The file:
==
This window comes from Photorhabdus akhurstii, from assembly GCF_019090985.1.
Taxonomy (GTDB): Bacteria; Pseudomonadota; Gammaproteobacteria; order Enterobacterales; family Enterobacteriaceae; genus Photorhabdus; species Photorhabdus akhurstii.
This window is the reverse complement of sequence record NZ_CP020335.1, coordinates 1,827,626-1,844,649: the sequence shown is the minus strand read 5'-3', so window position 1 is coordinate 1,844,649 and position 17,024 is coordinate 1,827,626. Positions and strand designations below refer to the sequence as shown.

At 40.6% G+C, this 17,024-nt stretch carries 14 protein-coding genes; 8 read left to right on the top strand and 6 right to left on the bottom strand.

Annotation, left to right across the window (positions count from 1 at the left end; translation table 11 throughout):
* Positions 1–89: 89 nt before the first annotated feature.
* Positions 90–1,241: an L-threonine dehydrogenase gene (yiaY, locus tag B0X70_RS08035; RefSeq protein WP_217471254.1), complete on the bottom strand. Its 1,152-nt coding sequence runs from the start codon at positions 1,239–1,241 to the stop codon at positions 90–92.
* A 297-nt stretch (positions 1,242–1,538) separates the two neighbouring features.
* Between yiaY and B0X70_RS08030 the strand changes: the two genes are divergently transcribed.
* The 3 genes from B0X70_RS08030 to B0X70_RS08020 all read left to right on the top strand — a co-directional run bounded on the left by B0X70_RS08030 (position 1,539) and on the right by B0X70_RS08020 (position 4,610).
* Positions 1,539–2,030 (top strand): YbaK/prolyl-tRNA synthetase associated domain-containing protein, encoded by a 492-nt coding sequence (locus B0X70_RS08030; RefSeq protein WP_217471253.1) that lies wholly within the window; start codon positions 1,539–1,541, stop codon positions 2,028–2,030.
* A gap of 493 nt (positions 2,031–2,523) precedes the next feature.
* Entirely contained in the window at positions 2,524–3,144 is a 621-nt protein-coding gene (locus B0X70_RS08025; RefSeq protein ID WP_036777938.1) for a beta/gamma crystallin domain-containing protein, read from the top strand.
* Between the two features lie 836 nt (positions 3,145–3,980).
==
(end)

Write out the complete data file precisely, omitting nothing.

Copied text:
This window comes from Photorhabdus akhurstii, from assembly GCF_019090985.1.
Taxonomy (GTDB): Bacteria; Pseudomonadota; Gammaproteobacteria; order Enterobacterales; family Enterobacteriaceae; genus Photorhabdus; species Photorhabdus akhurstii.
This window is the reverse complement of sequence record NZ_CP020335.1, coordinates 1,827,626-1,844,649: the sequence shown is the minus strand read 5'-3', so window position 1 is coordinate 1,844,649 and position 17,024 is coordinate 1,827,626. Positions and strand designations below refer to the sequence as shown.

At 40.6% G+C, this 17,024-nt stretch carries 14 protein-coding genes; 8 read left to right on the top strand and 6 right to left on the bottom strand.

Annotation, left to right across the window (positions count from 1 at the left end; translation table 11 throughout):
* Positions 1–89: 89 nt before the first annotated feature.
* Positions 90–1,241: an L-threonine dehydrogenase gene (yiaY, locus tag B0X70_RS08035; RefSeq protein WP_217471254.1), complete on the bottom strand. Its 1,152-nt coding sequence runs from the start codon at positions 1,239–1,241 to the stop codon at positions 90–92.
* A 297-nt stretch (positions 1,242–1,538) separates the two neighbouring features.
* Between yiaY and B0X70_RS08030 the strand changes: the two genes are divergently transcribed.
* The 3 genes from B0X70_RS08030 to B0X70_RS08020 all read left to right on the top strand — a co-directional run bounded on the left by B0X70_RS08030 (position 1,539) and on the right by B0X70_RS08020 (position 4,610).
* Positions 1,539–2,030 (top strand): YbaK/prolyl-tRNA synthetase associated domain-containing protein, encoded by a 492-nt coding sequence (locus B0X70_RS08030; RefSeq protein WP_217471253.1) that lies wholly within the window; start codon positions 1,539–1,541, stop codon positions 2,028–2,030.
* A gap of 493 nt (positions 2,031–2,523) precedes the next feature.
* Entirely contained in the window at positions 2,524–3,144 is a 621-nt protein-coding gene (locus B0X70_RS08025; RefSeq protein ID WP_036777938.1) for a beta/gamma crystallin domain-containing protein, read from the top strand.
* Between the two features lie 836 nt (positions 3,145–3,980).